Species list


Casuarina cunninghamiana

Australian beefwood

Australian beefwood, river she-oak, river oak, creek oak (Eng); casuarina, pino australiano, roble de río (Spa); casuarina (Cat); pinheiro-da-austrália, arvore-da-tristeza (Por).


DID YOU KNOW...? The Latin name of the she-oaks comes from the similarity of their small branches to the loose plumage of the cassowary, a very primitive flightless bird like an ostrich, which is only found in Australia and New Guinea.


It is one of the tallest species of its genus, and can reach a height of 30-35 m. Its straight trunk branches quite low down and its bark is greyish brown, rough and so cracked that it frequently detaches in longitudinal strips. Its overall appearance is reminiscent of a pine, especially the thin, green, flexible twigs that appear to be needle-like leaves (acicular). Nevertheless, its true leaves are tiny, difficult-to-see scales, arranged like a ring around the twigs. The yellowish-green male flowers are inconspicuous and grouped in hanging clusters. The female blooms are borne on a separate plant, they are pale green and arranged in hanging spherical clusters. The fruits are small false cones, approximately 1 cm in diameter and globular in shape. These are formed by a group of bracts that, when separated, release numerous, tiny, whitish winged seeds that are dispersed by the wind. It varies subtly from the Australian pine (Casuarina equisetifolia) by having a greater number of scales in each ring (8-10), less brittle foliage, and smaller seeds (3-5 mm).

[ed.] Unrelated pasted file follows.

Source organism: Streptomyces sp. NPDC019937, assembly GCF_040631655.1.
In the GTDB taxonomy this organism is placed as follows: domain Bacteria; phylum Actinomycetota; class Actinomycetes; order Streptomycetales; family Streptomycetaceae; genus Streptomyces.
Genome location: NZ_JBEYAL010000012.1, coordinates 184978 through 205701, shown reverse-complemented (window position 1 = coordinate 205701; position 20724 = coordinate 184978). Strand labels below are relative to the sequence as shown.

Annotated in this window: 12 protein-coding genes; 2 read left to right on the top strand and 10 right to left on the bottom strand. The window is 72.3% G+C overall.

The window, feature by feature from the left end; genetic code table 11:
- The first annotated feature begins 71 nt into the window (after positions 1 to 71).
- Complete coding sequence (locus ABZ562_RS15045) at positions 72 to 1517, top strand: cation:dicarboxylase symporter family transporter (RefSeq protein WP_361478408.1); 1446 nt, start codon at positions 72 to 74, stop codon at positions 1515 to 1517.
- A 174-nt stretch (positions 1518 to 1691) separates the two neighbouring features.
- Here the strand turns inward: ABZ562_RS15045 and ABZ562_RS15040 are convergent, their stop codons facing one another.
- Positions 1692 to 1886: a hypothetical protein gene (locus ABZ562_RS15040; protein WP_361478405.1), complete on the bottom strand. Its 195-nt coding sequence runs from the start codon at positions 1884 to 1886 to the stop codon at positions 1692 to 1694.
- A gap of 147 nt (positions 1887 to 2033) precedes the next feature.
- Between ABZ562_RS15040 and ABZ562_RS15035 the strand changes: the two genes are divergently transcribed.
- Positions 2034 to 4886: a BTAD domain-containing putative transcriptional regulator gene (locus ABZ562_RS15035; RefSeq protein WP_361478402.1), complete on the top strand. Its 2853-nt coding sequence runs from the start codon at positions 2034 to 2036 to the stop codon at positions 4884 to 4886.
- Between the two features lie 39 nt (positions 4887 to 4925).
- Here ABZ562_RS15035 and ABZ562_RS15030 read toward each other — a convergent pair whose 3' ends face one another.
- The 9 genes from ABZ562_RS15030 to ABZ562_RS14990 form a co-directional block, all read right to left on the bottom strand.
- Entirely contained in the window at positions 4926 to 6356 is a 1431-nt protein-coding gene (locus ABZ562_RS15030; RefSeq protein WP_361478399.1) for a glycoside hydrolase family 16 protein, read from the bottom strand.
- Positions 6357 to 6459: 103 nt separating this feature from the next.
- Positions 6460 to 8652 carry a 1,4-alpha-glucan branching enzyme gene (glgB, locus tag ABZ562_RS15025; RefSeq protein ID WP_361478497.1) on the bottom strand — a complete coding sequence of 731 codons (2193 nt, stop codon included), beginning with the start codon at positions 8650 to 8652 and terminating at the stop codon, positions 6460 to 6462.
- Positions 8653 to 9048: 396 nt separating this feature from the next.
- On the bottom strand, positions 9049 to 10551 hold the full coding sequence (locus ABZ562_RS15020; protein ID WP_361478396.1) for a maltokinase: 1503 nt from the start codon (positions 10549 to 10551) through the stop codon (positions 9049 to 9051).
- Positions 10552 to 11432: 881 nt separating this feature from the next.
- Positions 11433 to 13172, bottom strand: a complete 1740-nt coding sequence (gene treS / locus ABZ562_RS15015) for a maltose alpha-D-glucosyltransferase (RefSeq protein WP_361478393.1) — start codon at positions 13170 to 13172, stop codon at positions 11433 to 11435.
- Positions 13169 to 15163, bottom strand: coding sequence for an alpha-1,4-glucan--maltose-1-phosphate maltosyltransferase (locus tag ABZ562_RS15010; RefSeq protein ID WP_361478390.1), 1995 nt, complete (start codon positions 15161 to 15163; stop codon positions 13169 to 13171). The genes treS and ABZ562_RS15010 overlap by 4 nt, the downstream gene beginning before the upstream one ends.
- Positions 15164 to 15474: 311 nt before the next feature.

The Australian beefwood prefers relatively mild climates and tolerates droughts if they are not too prolonged. It is not a very demanding species with regard to substrate and grows very well in sandy areas with poor soils and close to the sea. In its native environment it is found along riverbanks and stream beds. In the Canary Islands this species seems to be restricted to the edges of some roads along the lower edge of the piso basal lowlands and coastal zones.


This species grows naturally in eastern Australia, from New South Wales to Queensland. It has been introduced into Europe for its beauty and is cultivated in parks and gardens. It also helps prevent soil erosion. In the Canary Islands it has only become established in the wild on Tenerife.